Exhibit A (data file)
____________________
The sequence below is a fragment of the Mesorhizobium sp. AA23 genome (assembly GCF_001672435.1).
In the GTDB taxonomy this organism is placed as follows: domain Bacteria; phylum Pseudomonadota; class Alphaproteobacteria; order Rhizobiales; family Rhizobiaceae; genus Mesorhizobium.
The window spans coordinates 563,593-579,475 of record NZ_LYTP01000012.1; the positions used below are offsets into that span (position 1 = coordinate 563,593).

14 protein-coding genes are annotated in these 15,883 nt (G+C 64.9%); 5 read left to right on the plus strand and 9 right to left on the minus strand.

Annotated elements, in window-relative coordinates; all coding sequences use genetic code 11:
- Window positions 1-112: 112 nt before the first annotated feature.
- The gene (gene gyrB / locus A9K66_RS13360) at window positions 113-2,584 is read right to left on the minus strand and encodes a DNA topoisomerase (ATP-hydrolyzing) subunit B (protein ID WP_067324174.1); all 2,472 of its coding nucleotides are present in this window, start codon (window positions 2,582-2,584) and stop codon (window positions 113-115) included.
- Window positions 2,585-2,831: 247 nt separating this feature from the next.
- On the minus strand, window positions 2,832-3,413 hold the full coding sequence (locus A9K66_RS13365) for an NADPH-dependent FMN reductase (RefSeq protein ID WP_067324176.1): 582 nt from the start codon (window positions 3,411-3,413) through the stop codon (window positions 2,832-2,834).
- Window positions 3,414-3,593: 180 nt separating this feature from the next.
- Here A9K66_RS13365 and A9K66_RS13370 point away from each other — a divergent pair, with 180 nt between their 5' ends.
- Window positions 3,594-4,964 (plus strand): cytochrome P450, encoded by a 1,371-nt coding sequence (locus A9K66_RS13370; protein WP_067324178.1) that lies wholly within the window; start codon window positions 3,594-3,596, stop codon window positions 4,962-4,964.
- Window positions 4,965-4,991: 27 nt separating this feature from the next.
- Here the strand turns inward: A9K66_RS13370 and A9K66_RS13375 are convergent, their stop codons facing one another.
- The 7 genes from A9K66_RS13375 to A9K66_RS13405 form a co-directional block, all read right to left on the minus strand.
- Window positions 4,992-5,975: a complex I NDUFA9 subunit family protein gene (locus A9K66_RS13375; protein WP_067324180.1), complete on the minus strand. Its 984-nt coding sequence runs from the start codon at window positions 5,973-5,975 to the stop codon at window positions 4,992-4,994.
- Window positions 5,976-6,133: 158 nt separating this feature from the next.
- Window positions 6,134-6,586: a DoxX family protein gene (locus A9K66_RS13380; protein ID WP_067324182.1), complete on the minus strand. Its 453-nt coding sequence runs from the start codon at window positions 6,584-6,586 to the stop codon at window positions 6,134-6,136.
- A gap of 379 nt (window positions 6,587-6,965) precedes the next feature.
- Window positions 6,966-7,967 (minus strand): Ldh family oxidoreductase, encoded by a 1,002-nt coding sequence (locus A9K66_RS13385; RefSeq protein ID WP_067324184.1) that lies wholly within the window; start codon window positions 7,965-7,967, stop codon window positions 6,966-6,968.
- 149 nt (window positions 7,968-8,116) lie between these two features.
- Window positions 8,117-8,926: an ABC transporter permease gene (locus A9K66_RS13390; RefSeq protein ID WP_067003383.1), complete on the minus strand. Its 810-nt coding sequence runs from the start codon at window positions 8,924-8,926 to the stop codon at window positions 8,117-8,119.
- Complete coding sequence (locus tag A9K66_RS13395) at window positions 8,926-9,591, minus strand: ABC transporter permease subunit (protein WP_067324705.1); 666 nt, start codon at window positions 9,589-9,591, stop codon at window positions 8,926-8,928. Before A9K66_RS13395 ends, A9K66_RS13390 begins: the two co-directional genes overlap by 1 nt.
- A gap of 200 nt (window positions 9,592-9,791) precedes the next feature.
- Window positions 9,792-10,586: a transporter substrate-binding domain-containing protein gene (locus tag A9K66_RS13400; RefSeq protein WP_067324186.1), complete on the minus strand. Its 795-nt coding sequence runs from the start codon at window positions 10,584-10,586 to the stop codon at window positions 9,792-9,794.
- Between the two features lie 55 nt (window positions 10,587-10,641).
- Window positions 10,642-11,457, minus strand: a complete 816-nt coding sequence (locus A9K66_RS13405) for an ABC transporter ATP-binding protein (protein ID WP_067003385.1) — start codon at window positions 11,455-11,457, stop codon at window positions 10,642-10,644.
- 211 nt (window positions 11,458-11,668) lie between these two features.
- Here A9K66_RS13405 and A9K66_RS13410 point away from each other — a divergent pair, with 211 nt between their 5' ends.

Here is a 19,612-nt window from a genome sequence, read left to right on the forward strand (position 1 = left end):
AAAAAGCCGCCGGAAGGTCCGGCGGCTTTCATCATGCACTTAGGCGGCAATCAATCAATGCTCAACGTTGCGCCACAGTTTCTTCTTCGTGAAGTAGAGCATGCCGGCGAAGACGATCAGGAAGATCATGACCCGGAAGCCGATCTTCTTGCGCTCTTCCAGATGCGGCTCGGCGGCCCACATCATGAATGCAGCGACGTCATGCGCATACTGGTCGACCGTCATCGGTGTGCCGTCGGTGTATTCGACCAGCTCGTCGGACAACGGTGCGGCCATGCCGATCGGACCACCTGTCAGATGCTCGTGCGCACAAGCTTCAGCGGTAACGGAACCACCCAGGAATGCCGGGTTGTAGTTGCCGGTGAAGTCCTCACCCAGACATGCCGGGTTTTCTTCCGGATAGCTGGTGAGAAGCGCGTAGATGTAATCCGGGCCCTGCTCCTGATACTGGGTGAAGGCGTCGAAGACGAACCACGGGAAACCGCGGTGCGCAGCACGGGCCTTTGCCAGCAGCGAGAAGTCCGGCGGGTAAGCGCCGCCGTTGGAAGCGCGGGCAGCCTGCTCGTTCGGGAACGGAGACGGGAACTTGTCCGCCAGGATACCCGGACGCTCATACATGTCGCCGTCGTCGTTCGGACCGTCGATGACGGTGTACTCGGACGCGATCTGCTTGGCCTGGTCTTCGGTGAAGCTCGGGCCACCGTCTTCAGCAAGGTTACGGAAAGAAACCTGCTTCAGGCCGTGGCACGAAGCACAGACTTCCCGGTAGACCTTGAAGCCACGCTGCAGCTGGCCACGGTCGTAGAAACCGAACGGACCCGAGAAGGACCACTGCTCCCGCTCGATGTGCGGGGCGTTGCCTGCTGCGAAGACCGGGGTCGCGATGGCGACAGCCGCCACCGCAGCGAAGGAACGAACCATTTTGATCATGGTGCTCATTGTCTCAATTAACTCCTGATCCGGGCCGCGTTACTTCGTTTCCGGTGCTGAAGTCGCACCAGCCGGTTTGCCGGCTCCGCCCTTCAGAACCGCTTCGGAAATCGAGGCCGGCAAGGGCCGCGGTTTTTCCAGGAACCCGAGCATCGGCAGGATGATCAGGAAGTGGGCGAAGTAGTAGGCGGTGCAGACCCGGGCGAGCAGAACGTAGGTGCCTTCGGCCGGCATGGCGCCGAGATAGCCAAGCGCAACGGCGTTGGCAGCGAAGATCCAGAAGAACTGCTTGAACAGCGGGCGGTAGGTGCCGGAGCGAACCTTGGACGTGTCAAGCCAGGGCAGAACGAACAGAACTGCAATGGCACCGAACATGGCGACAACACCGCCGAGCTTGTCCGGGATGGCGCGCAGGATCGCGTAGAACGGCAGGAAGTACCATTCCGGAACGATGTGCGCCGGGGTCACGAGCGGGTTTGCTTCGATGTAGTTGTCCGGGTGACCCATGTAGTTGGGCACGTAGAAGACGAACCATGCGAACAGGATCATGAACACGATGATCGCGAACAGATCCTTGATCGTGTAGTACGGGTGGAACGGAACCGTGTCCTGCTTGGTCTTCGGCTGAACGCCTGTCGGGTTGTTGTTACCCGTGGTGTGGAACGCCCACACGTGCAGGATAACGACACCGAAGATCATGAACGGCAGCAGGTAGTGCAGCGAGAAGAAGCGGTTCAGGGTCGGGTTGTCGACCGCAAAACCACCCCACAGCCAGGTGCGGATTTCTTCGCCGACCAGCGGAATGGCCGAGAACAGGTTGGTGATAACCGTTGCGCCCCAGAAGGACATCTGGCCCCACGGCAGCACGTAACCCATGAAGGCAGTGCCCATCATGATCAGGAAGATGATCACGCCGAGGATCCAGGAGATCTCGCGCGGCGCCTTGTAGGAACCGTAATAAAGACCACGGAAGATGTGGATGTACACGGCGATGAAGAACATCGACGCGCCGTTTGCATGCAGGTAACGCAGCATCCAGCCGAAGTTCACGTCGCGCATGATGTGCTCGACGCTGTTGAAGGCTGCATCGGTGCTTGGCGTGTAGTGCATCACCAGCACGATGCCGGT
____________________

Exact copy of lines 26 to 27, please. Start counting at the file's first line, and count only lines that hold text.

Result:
- Between the two features lie 55 nt (window positions 10,587-10,641).
- Window positions 10,642-11,457, minus strand: a complete 816-nt coding sequence (locus A9K66_RS13405) for an ABC transporter ATP-binding protein (protein ID WP_067003385.1) — start codon at window positions 11,455-11,457, stop codon at window positions 10,642-10,644.